6. Eric Doyle / Payson Infelise, USA
7. Xavier Rohart / Pierre-Alexis Ponsot, FRA
8. Roberto Benamati / Alberto Ambrosini, ITA
9. Ubert Merkelbach / Markus Koy, GER
10. Marin Misura / Tonko Barac, CRO
Mike Slade Receives OBE
Mike Slade the charismatic owner of Leopard has been at Buckingham Palace today to receive his OBE for services to charity. Coincidentally Mike also completed the sale of his well travelled Supermaxi Leopard 3 today. Mike has had a continuous string of racing maxis for more than 30 years and is now taking a breather from racing at the highest level, but watch this space!
Chris Sherlock - captain until 2018
I have had the honour of looking after all 4 of Mike and his wife Heather's yachts for 27 years until joining Doyle sails Palma as Managing Director in 2018. We raced at the highest level along with some amazing cruising all over the world. Without Mike a lot less people would have been given opportunities to go onto the VOR and Americas cup - in the last edition of the VOR alone there were no less than five Leopard crew sailing. We have had literally thousands of people come through the Leopard program due to Mike's enthusiastic maxi campaigns for so many years.
Hugh Agnew - Navigator and now co-founder of A+T Instruments
I have had the privilege of sailing virtually every race that Mike and Heather's yachts have done - Ocean Leopard, Longobarda, Leopard of London and then most recently the canting keel Leopard 3.
The highlights are too many to count from breaking the Fastnet record to canting Leopard's keel to get under Sydney Harbour bridge or beating Rambler in Mike's two last regattas on the boat.
Mike has made a truly huge contribution to British and international yachting and has given many hundreds of us an enormous amount of fun.
Melges World League Returns To Sardinia
The 2019 European Tour of the Melges World League continues and, for the first time in its history, lands on the Sardinian race course of Marina di Puntaldia, a resort in the North-Easterly coast of Sardinia, few kilometers south of Olbia.
In the two upcoming weekends (17th - 19th May and 24th - 26th May) the champions of the Melges 32 and Melges 20 fleet will compete in the second round of the continental series after the seasonal debut on the other Sardinian race course of Villasimius.
The winners of the first act of the 2019 season were Donino, the team by the Argentinian owner Luigi Giannattasio in the Melges 32 class, and the Russian crew of Russian Bogatyrs by Igor Rytov among the Melges 20.
Yachtscoring event page: yachtscoring.com/emenu.cfm?eID=7330
Treasure trove of NZ's maritime history revealed
From lobbying against Robert Muldoon's boat tax in the 1970s to introducing the Tug Boat race at the Auckland Anniversary Regatta, he's been the man at the helm of many of Auckland's maritime projects for over 50 years.
Street gifted an eclectic collection of nautical objects to the Maritime Museum in 2017. A selection of these curiosities can now be viewed as part of the exhibition, One Man's Treasure: John Street and the Fosters Collection, opening May 29 in the Maritime Museum's Edmiston Gallery.
The exhibition provides a rare opportunity to take a look inside Street's maritime treasure trove and discover the projects that have helped shape the City of Sails as well as New Zealand's maritime industry.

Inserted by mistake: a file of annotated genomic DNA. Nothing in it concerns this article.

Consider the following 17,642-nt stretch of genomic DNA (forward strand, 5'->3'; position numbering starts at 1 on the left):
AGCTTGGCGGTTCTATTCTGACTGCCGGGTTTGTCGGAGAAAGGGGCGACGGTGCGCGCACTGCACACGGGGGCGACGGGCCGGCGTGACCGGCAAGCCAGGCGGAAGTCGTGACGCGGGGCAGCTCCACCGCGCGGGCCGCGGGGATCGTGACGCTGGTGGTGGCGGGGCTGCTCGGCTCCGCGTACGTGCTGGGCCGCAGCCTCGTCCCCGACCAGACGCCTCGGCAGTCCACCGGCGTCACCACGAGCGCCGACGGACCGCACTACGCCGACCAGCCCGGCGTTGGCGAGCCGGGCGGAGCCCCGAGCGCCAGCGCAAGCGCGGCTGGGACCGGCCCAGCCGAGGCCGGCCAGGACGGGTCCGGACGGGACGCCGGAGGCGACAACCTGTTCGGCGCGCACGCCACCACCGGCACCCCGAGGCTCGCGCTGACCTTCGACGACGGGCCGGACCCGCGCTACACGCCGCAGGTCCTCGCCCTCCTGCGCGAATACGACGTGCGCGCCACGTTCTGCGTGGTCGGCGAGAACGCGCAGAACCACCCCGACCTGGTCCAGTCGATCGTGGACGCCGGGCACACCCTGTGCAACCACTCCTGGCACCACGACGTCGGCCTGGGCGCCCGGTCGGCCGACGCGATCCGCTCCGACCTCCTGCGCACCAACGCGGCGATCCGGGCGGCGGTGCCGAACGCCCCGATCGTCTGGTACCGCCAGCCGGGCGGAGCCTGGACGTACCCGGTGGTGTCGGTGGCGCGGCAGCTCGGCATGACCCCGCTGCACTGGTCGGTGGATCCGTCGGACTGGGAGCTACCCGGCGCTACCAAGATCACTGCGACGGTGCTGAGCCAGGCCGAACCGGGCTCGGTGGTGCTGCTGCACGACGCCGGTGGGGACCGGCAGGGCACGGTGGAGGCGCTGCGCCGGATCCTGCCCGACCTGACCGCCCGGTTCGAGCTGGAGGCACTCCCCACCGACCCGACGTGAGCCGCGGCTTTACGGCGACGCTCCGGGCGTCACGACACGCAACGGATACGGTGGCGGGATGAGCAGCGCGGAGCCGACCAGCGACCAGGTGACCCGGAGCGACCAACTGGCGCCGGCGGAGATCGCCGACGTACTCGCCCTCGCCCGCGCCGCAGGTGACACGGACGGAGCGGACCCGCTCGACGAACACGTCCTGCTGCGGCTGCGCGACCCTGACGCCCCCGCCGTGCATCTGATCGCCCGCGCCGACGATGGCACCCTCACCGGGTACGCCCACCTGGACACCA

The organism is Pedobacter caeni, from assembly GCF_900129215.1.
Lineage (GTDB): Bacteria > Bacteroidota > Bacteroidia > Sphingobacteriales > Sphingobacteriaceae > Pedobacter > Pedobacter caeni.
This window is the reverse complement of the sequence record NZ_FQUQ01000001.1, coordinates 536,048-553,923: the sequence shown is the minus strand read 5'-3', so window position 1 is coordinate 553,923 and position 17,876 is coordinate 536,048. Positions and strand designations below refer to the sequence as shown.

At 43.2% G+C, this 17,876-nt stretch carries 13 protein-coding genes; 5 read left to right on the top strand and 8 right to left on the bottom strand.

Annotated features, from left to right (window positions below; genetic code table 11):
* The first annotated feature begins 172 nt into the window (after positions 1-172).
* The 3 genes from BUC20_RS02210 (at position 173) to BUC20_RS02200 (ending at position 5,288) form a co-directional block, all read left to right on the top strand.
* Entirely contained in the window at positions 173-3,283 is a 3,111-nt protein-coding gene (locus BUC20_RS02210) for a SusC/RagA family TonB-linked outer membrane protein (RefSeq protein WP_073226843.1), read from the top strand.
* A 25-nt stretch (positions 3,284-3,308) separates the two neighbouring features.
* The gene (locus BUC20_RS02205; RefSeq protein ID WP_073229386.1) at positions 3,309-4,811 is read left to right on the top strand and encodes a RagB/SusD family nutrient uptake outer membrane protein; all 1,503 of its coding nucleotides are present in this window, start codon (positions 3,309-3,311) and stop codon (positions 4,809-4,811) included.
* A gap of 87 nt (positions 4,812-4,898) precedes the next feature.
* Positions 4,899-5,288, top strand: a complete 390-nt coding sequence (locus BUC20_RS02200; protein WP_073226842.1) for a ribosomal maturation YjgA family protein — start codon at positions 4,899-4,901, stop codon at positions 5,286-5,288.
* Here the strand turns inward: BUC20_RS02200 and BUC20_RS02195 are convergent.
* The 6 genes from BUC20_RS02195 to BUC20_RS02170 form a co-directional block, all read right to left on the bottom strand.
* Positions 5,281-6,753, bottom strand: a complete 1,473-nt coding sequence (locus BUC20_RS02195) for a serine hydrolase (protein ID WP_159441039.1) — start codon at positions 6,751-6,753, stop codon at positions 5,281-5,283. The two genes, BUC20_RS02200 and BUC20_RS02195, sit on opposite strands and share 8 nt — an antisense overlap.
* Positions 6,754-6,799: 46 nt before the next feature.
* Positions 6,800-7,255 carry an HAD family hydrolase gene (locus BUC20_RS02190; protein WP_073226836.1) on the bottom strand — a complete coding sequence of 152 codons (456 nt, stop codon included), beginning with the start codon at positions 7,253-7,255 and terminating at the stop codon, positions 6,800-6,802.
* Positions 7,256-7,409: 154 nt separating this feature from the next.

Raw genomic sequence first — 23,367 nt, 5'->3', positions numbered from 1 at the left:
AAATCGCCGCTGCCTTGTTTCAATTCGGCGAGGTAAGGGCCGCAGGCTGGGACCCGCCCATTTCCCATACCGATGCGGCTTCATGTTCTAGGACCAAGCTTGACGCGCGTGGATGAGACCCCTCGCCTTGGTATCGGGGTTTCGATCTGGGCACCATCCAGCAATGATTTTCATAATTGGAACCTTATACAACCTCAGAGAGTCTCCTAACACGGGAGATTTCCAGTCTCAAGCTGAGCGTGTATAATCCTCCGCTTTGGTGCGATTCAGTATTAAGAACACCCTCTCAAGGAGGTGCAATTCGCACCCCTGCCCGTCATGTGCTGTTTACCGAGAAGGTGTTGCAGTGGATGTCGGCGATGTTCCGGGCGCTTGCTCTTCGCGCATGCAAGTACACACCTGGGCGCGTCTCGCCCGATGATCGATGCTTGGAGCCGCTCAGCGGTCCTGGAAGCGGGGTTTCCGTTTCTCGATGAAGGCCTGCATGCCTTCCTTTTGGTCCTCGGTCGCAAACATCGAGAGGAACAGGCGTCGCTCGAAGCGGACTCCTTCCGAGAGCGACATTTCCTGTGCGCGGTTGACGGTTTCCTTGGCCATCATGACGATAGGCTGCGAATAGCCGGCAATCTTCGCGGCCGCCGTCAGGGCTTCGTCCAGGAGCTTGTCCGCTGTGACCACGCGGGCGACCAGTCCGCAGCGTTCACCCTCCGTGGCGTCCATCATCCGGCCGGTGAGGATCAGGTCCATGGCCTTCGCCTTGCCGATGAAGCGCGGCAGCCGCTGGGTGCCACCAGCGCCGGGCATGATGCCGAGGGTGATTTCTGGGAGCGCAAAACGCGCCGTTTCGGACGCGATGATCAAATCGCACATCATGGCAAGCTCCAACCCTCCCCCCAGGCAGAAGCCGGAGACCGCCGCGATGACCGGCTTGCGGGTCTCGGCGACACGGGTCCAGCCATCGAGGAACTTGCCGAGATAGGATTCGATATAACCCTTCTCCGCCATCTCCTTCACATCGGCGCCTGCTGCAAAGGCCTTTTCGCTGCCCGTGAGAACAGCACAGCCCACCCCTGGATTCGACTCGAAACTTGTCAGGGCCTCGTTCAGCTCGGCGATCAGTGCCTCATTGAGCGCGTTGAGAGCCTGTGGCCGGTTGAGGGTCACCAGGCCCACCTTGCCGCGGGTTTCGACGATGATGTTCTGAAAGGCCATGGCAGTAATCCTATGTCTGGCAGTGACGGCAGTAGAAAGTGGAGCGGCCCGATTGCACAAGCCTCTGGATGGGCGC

In 1979, as chairman of the Boating Industries Association, Street lobbied against Muldoon's 20 percent boat tax as he felt it was an unjust and fatal attack on an industry which was just beginning to develop export markets.
"We did a survey of the boatbuilding industry and found that the tax was demolishing around 83% of it," says Street.
"A lot of our tradespeople were going overseas or moving into other trades like cabinet making, so there was a vacuum of apprentices. It took years and years, maybe even 20 years, for the industry to get back to normal."
Street's other maritime accomplishments include helping to establish the New Zealand Maritime Museum, introducing the annual Tug Boat race as part of the Auckland Anniversary Regatta, lobbying for the restoration of the Percy Vos Heritage Boat Yard and, most recently, backing the 2018 salvage of DARING, a shipwrecked schooner revealed by shifting sands on Muriwai Beach.
Many of the objects in the One Man's Treasure exhibition come from Fosters Ship Chandlers, a century-old historic building located on Fanshawe Street where Street worked for around 50 years.
What: One Man's Treasure: John Street and the Fosters Collection
Where: New Zealand Maritime Museum, Auckland Viaduct
When: 29 May - 8 September
Cost: Free with museum entry (museum entry is free for Auckland residents with proof of address)
Maserati makes it three from three
Over six races in very mixed conditions Neville Crichton's Maserati team posted their third regatta winning performance of the MC38's 2019 season, which drew seven of the sexy one design fleet to Sydney Harbour.
"We've got a good team, we've been together two seasons now," said the winning skipper Neville Crichton back at the host Royal Sydney Yacht Squadron. "Yesterday there was plenty of breeze, we hit 18.5 knots which is flat out. Those rides are exciting, once you get the boat out of the water it's quite easy to manage but the line between out of control and in control is very close".
"If you look at the results you could put a blanket over all of us, virtually. When we first started in this class Ginger was the yardstick, now there's no one that can't win a regatta."
Back in the country having skippered Australia to victory at the San Francisco SailGP event last weekend, and calling the shots on Hooligan driven by Daniel Turner, was sailing's favourite redhead Tom Slingsby. Marcus Blackmore's Hooligan was in the running for second in the series until they arrived at the race 6 top gate at Double Bay well after their classmates and the breeze had been through. Their last and Ginger's first moved Hooligan back to third in the pointscore.
Saturday's blustery sou'wester delayed racing until the race committee deemed the worst of the conditions had passed. Nasty bullets up to 30 knots, torn sails and plenty of white-water and wipe-outs kept crews busy over three races.
The next time the one design class meets will be Act 3, June 29-30 hosted by Middle Harbour Yacht Club.
At Saturday's AGM, Shaun Lane, the co-owner of Lazy Dog, accepted the Australian MC38 Class president's role. -- Lisa Ratcliff
Double Olympic Champion hits out at Windsurfer Recommendation
Dorian van Rijsselberghe(NED), one of the most impressive sailors on the planet has sent an Open Letter to the World Sailing Council members.
Dutch sailors won the Gold and Silver medals in the 2018 Mens World Championship in Aarhus, Denmark, last August. Lilian de Geus (NED) won the Gold medal in the Womens event.